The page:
Jump to ContentJump to Main Navigation
Commercial Arbitration$
Users without a subscription are not able to see the full content.

Hong-Lin Yu

Print publication date: 2011

Print ISBN-13: 9781845861070

Published to Edinburgh Scholarship Online: September 2015

DOI: 10.3366/edinburgh/9781845861070.001.0001

Show Summary Details
Page of

PRINTED FROM EDINBURGH SCHOLARSHIP ONLINE (www.edinburgh.universitypressscholarship.com). (c) Copyright Edinburgh University Press, 2019. All Rights Reserved. An individual user may print out a PDF of a single chapter of a monograph in ESO for personal use.date: 14 October 2019

Party Autonomy and its Restrictions

Party Autonomy and its Restrictions

Chapter:
(p.67) Chapter 5 Party Autonomy and its Restrictions
Source:
Commercial Arbitration
Author(s):

Hong-Lin Yu

Publisher:
Edinburgh University Press
DOI:10.3366/edinburgh/9781845861070.003.0005

This chapter discusses the principle of party autonomy in arbitration. The principle of party autonomy is manifested in the parties' freedom in designing the arbitration procedures to suit their needs. However, party autonomy is not unlimited. It can be restricted by mandatory rules and public policy, which are used to make sure that arbitration is carried out according to a minimum level of standard. This chapter begins with an overview of the theoretical basis underlying the principle of party autonomy. It then considers how the principle is adopted in practice, both internationally and nationally, with particular emphasis on the theory of the freedom of contract and its effect on the mechanism of international commercial arbitration, along with party autonomy in national laws. The next section analyses the exceptions to the principle of party autonomy, namely: mandatory rules and public policy. Finally, the chapter examines the principle of party autonomy as spelled out in the Arbitration (Scotland) Act 2010.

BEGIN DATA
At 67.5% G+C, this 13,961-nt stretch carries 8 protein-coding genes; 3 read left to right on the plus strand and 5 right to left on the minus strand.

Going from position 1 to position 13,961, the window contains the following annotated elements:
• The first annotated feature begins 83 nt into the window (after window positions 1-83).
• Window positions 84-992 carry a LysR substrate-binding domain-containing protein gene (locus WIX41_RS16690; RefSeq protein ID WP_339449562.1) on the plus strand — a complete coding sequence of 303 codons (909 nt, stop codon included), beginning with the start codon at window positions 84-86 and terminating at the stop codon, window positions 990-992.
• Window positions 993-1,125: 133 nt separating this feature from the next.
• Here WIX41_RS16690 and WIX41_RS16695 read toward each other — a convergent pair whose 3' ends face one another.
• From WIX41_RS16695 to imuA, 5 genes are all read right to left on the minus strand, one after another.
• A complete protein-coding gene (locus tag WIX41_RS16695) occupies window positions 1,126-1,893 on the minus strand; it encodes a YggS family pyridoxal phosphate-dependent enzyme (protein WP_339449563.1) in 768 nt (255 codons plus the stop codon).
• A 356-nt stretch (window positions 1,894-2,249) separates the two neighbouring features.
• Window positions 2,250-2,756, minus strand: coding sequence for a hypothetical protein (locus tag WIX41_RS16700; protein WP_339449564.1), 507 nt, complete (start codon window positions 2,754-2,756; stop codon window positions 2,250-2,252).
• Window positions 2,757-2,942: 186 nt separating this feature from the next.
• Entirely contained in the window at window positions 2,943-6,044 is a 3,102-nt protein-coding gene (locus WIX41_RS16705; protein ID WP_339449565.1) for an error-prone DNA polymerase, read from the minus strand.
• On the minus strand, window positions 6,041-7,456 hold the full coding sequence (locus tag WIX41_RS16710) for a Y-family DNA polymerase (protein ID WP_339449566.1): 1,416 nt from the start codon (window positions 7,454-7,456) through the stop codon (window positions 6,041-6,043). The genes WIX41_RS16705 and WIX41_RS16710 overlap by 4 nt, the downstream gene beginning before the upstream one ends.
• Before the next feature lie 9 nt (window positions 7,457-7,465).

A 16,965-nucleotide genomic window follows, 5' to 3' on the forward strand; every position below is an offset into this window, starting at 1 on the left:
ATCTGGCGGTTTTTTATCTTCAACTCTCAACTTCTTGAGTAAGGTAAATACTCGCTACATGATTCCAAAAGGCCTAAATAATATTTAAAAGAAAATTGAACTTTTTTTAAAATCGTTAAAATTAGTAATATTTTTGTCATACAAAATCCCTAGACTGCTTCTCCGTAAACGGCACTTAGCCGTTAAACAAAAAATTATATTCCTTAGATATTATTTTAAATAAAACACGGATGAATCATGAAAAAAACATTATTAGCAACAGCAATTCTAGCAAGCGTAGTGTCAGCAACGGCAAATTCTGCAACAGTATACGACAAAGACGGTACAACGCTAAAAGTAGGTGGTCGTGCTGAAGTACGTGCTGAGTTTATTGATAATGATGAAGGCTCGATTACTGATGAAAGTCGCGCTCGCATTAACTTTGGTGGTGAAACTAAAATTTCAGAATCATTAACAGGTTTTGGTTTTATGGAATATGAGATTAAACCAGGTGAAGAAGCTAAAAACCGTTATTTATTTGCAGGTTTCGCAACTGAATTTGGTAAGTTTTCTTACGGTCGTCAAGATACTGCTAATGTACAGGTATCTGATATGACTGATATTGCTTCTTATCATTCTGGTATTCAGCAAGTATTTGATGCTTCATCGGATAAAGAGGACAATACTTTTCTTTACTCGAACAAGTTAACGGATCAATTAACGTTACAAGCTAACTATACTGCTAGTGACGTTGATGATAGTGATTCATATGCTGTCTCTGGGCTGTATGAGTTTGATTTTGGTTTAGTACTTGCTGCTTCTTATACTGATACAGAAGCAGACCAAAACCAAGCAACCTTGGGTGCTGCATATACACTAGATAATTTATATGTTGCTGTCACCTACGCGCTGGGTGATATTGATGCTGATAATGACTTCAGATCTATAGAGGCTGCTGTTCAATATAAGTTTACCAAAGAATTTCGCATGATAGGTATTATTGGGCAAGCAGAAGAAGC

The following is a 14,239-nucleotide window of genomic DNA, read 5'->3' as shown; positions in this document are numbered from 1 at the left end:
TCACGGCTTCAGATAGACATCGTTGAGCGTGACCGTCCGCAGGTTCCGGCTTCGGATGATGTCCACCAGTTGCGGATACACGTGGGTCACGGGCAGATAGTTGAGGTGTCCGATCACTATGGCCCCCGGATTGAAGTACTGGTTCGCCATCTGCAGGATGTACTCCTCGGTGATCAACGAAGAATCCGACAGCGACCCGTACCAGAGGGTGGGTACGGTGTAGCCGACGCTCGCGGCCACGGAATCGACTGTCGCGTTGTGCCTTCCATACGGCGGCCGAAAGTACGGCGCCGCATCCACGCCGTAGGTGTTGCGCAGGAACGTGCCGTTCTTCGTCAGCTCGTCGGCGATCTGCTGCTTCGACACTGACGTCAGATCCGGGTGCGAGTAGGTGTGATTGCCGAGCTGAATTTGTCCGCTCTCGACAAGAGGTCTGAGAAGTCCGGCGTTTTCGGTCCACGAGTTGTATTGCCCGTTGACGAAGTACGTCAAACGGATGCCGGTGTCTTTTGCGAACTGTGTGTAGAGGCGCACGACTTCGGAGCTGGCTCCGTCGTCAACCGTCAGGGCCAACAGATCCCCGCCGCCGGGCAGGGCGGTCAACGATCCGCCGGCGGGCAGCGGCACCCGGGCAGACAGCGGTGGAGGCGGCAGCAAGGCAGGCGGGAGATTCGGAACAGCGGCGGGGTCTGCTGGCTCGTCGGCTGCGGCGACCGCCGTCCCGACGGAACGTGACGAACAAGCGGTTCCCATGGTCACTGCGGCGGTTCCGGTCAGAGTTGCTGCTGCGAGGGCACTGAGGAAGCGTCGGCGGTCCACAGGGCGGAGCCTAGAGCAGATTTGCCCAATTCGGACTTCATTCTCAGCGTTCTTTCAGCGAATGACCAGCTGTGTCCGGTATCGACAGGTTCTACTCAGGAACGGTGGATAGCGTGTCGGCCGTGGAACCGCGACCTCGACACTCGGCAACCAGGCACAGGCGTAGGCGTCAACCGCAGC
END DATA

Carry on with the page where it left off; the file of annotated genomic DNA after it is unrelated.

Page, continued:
Keywords:   party autonomy, arbitration, mandatory rules, public policy, freedom of contract, international commercial arbitration, national laws, Arbitration (Scotland) Act 2010

Edinburgh Scholarship Online requires a subscription or purchase to access the full text of books within the service. Public users can however freely search the site and view the abstracts and keywords for each book and chapter.

Please, subscribe or login to access full text content.

If you think you should have access to this title, please contact your librarian.

To troubleshoot, please check our FAQs, and if you can't find the answer there, please contact us.